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Old 05-24-2005, 09:34 PM   #31
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Phyl, this was the situation with my oldest daughter. At least when it comes to the schools around here, if you are heavily involved and meet with the teacher and the principal, in some cases, you can get the curriculum adjusted for your child.

The problem with that is that the importance of social interaction with kids of all levels of ability, and of the kid's own age, can't be underestimated, and when they are moved up to a higher grade for reading and other subjects (as in my daughter's case) they are pegged as different and it has an impact on their social experience at school. This is pretty huge when you are 5-10 years old, and kindof stays with the child. In the very early grades the social education they get is just as important as the academic.

One of the neighboring county systems here has a program where several grades of kids are all taught together, so that the older kids help the younger kids, and the more advanced younger kids can easily pursue more challenging work in the same classroom. I think this is a great concept.

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Old 05-25-2005, 03:55 AM   #32
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Originally Posted by Clown Monarch
He was brilliant and picked up the most obscure ideas very quickly. We had all honors classes together but he was prodigal. Never took a book home. Never studied. Never talked about any of his classes. I remember watching him finish an entire Calculus assignment in the last few minutes of class while waiting for the bell to ring (the same assignment would take me an hour if I could complete it at all). He was easily the most intelligent, analytical mind I've ever been around. He scored a 1480 on his SATs and only took them once.

On the flipside his life was COMPLETELY unstructured. His teeth were rotting out of his head because he ate whatever he wanted all day long (candy). His parents were divorced and he came and went as he pleased. He had no study habits. He ended up ranking 10-15 in our class (rather than 1) because he never turned in any homework assignments.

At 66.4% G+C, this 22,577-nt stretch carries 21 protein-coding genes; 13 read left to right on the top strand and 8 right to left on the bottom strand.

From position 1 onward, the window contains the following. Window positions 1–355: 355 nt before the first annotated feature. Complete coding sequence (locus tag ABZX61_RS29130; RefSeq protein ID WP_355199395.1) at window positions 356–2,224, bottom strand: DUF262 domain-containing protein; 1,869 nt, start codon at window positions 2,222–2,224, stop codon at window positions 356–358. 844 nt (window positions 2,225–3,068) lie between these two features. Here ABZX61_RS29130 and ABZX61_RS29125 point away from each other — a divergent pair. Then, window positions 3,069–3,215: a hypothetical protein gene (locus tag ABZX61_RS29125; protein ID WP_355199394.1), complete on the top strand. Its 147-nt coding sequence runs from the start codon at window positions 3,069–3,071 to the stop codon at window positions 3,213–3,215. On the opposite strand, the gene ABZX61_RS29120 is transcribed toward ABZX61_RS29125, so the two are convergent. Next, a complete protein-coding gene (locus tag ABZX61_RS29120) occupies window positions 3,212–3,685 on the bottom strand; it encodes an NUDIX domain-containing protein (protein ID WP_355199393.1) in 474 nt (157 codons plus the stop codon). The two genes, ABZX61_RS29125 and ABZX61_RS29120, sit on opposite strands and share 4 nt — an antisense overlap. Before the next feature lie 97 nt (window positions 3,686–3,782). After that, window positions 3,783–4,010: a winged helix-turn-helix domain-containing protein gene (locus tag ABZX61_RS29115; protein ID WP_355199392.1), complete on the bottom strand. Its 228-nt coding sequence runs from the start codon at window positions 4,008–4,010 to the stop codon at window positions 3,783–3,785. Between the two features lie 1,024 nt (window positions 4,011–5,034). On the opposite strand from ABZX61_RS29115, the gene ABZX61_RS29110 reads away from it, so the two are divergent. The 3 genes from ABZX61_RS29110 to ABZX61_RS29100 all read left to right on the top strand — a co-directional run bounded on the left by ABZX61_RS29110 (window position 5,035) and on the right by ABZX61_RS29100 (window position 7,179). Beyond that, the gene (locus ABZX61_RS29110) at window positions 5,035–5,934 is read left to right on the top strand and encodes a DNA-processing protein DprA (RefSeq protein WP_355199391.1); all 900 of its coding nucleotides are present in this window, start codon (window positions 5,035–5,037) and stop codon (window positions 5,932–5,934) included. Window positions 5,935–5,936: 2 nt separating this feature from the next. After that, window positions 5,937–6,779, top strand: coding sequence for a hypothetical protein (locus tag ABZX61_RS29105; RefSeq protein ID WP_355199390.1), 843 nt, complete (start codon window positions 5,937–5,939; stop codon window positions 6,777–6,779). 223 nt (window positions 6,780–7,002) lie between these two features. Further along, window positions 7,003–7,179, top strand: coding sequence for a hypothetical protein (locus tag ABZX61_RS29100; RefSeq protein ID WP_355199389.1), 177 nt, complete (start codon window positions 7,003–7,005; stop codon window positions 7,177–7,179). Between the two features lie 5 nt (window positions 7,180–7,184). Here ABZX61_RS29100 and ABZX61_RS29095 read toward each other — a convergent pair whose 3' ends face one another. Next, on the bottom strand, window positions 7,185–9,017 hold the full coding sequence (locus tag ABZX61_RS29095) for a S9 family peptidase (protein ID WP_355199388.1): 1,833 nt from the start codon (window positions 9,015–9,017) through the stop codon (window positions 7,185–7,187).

Except for the teeth and divorce bits, that could be describing my high-school experience....a lack of study habits (as opposed to research) made for quite a shock once I hit Uni....****ed good thing I learn quickly or I would have been quite sunk.

G. A. Christian Bilou, Herpetologist
Founder/Director, Reptile Rescue Alberta
Past-President, Calgary Aquarium Society
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Old 05-26-2005, 10:08 PM   #33
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I am a kindergarten/first grade teacher at a school with blended classes. If you have questions about what is appropriate - just ask! I love my job, and that is what you need to look for in a teacher. While all the upper grade teachers (we go to 8th grade) dress really nice - I wear jeans, shorts and t-shirts. I love playing on the playground - sitting on the floor and getting covered with paint. Kindergarten teachers should balance the rules with the fun. My school is considered brain-based, so if your child is looking out the window, we all look out the window. We are noisy, active learners - it is an ideal situation. AND WE ARE A PUBLIC SCHOOL! If you don't like the program where you are, there are alternatives, and not all of them cost an arm and a leg. And most importantly, don't push your kinder to learn just so they can be ahead. They'll have to do that sooner or later, leave it for later. Kindergarten is for introductions to learning and socialization. Have fun with them - volunteer. I love parents, siblings, grandparents. Just don't tell me how to do my job - and don't do your child's work - that isn't why you are there.

Congrats on having a kinder. Mine are juniors in high school and college. They grow up way too fast.
Terry - voted the most huggable teacher at ANLC
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Old 05-26-2005, 10:56 PM   #34
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Wow! Thanks for posting that - it really gives me hope for my preschoolers and insight into what it means to be a kindergarten teacher. Now I know why my older child's K-teacher was so special.

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